For the first time in four years, Victoria's vacancy rate is expected to reach a single digit.

A new report from the Canada Mortgage and Housing Corporation forecasts the red-hot rental market in B.C.'s capital will move from 0.7 per cent to 1 per cent this year.

When the region's vacancy rate started to fall from 1.5 per cent in 2014, it pushed local governments to start new construction on rental housing.

Those rental units are finally starting to hit the market, helping propel the vacancy rate up.

But while renter are getting more to choose from, the average price for those suites is not coming down.

"The big thing to remember with rents is that people who have been in their lease for a long time have not necessarily faced the market increases," said CMHC analyst Braden Batch. "So when units become vacant, they don't go back onto the market at the rental rate they were rented at previously. The landlord will bring them up to market rate."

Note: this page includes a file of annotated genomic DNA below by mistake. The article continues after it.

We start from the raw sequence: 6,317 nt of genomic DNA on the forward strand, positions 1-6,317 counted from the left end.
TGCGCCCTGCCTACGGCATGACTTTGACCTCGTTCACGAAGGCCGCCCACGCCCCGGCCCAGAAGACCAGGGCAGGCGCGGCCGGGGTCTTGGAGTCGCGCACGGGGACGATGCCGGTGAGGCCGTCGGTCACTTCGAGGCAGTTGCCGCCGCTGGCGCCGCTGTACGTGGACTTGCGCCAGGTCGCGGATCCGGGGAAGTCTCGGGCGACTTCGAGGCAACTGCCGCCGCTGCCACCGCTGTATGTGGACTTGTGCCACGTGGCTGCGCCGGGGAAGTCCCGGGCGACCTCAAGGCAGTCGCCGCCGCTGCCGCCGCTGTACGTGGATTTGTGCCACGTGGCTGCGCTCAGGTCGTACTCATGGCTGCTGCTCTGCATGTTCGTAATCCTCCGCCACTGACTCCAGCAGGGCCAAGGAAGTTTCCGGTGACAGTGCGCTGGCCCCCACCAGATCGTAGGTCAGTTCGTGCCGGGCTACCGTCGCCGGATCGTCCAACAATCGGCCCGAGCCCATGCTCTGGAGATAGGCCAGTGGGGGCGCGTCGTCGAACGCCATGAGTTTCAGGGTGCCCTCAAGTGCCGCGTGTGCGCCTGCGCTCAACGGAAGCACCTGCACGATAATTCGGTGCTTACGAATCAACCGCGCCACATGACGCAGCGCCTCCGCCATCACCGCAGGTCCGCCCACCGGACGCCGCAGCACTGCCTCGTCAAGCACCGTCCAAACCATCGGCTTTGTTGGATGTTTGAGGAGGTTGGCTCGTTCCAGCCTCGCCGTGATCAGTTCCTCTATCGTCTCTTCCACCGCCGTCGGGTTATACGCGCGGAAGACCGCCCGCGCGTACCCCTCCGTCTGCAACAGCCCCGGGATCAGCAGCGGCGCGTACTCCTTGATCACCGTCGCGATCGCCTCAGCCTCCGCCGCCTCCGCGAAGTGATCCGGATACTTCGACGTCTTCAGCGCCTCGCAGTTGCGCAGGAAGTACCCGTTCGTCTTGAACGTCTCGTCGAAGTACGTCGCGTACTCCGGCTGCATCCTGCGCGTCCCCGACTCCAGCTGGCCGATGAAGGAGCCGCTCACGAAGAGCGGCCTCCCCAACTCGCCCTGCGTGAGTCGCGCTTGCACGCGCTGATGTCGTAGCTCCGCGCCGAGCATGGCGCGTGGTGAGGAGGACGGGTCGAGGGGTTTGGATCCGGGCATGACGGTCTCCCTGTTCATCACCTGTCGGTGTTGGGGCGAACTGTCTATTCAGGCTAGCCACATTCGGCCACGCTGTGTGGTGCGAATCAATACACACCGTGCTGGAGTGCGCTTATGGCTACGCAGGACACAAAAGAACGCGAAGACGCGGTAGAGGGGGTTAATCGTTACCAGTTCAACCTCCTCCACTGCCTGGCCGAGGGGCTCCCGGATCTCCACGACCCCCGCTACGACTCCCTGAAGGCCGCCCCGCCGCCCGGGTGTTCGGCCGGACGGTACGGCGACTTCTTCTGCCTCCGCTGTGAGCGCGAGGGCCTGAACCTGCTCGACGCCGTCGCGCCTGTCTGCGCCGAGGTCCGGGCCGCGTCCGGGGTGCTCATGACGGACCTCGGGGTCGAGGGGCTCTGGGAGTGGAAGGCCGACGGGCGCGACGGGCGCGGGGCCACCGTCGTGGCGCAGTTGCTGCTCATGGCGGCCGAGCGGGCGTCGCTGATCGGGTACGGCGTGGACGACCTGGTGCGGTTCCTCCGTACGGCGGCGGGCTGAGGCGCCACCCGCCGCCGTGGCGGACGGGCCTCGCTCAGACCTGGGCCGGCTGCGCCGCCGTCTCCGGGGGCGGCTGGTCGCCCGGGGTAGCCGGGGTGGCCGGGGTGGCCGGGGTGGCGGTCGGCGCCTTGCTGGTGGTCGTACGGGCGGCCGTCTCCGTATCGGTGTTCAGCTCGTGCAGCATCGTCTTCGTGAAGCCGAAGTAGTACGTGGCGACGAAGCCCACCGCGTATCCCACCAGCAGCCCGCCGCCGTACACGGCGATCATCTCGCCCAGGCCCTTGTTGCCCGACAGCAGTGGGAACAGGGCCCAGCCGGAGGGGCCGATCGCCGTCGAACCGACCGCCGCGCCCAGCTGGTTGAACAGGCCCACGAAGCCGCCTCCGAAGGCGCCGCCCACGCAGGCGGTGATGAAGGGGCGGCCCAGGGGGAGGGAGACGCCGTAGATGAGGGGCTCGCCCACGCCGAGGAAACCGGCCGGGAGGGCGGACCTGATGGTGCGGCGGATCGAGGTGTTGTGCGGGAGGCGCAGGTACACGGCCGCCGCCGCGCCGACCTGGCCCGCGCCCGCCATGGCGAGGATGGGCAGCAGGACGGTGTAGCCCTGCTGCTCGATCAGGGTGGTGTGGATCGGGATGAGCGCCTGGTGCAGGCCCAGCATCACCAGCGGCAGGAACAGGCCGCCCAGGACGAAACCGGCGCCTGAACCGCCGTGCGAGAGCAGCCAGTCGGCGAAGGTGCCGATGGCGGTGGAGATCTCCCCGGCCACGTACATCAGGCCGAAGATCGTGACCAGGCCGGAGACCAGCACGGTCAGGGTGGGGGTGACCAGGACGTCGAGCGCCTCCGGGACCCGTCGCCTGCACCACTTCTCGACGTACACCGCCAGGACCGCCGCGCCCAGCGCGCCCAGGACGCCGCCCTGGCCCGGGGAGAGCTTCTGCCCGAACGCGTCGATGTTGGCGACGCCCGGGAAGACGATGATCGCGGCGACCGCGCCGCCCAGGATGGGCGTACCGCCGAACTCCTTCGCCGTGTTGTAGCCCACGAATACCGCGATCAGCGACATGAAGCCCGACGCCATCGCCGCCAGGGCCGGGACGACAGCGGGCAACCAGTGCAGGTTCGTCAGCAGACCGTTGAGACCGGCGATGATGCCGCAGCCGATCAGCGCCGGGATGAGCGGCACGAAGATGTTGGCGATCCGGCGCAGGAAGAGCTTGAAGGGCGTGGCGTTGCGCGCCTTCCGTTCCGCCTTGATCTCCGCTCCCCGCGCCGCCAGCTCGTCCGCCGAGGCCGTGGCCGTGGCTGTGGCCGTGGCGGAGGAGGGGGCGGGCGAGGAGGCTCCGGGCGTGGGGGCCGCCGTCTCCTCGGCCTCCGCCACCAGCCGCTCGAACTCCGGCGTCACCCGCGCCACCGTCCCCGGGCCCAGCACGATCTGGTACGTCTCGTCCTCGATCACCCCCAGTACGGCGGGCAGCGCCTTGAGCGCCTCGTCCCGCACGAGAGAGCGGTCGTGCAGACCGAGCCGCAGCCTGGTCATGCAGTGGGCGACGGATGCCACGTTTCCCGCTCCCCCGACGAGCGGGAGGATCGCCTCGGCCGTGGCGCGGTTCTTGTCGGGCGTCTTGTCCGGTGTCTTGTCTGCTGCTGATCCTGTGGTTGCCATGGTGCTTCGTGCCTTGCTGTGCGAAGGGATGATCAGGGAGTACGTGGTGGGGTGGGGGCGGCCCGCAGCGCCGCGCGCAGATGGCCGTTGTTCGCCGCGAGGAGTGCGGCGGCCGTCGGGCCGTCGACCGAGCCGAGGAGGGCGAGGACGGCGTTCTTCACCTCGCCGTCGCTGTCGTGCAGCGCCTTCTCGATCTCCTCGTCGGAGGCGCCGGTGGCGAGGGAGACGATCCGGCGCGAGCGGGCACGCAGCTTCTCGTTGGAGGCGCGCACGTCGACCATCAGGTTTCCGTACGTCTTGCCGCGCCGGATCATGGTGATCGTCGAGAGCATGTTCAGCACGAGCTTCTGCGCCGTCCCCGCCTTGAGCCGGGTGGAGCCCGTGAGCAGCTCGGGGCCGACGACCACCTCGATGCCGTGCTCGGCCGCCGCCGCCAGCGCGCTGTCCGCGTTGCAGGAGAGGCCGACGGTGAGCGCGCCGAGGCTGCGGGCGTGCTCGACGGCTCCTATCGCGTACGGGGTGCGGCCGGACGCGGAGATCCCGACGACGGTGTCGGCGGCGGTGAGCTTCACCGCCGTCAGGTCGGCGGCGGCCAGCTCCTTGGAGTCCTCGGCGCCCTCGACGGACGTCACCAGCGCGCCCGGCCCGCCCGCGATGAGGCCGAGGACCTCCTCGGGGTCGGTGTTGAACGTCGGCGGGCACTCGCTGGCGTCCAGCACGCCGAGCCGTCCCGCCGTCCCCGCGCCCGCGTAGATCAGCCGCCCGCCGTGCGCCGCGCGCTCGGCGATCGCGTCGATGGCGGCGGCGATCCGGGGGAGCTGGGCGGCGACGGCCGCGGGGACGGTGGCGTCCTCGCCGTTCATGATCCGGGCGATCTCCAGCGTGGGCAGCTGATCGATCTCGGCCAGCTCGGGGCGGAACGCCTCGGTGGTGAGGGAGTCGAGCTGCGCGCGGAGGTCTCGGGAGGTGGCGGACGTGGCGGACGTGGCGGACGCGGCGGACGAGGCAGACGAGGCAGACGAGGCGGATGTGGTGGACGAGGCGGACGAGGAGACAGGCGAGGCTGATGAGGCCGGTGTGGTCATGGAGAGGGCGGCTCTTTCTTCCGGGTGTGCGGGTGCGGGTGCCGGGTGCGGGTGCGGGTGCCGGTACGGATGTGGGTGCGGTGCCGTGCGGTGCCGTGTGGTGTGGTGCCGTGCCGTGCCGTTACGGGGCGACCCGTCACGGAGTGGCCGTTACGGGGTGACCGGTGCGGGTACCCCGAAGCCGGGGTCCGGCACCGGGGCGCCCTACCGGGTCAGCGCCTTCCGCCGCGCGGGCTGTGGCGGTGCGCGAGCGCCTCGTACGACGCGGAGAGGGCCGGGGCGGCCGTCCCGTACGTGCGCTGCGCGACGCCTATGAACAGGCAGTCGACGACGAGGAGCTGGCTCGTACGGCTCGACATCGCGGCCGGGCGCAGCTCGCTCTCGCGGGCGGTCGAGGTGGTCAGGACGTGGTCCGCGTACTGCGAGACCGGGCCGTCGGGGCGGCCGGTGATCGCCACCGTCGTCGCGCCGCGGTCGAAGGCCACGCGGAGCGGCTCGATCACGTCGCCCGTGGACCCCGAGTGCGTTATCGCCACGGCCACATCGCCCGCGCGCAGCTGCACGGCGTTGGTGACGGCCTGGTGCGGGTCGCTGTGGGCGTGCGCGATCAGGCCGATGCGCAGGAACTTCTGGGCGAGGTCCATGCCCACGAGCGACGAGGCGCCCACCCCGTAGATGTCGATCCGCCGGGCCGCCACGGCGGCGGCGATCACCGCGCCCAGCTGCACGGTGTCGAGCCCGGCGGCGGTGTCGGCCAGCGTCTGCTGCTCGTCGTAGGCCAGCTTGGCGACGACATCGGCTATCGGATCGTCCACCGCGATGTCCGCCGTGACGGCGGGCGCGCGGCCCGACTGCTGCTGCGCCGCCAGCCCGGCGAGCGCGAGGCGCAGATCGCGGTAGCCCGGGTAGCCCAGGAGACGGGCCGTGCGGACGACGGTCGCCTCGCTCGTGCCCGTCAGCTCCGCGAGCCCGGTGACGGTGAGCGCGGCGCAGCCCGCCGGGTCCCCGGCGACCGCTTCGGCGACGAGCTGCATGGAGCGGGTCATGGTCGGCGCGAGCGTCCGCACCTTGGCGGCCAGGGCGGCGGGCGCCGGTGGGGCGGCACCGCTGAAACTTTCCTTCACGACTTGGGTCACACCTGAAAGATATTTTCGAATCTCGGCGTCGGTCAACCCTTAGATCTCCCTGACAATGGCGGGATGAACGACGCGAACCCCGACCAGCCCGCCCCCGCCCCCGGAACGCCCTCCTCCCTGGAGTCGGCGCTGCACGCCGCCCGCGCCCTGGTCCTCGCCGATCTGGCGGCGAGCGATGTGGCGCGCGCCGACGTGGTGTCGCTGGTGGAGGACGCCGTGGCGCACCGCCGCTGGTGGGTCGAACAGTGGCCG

Batch said that's why renters will continue to see rates go up despite the influx of available units.

A one-bedroom apartment is forecast to rise $77 year-over-year to $1,065 in 2018.

CMHC is still touting it as good news for renters because they'd be paying more even if the new supply of housing wasn't built.

The report also shows that housing starts in Victoria are forecast to decline after reaching a peak in 2017. While home price growth slowed in 2018, prices still remain above inflation and are outpacing expected targets.

Read the full report here.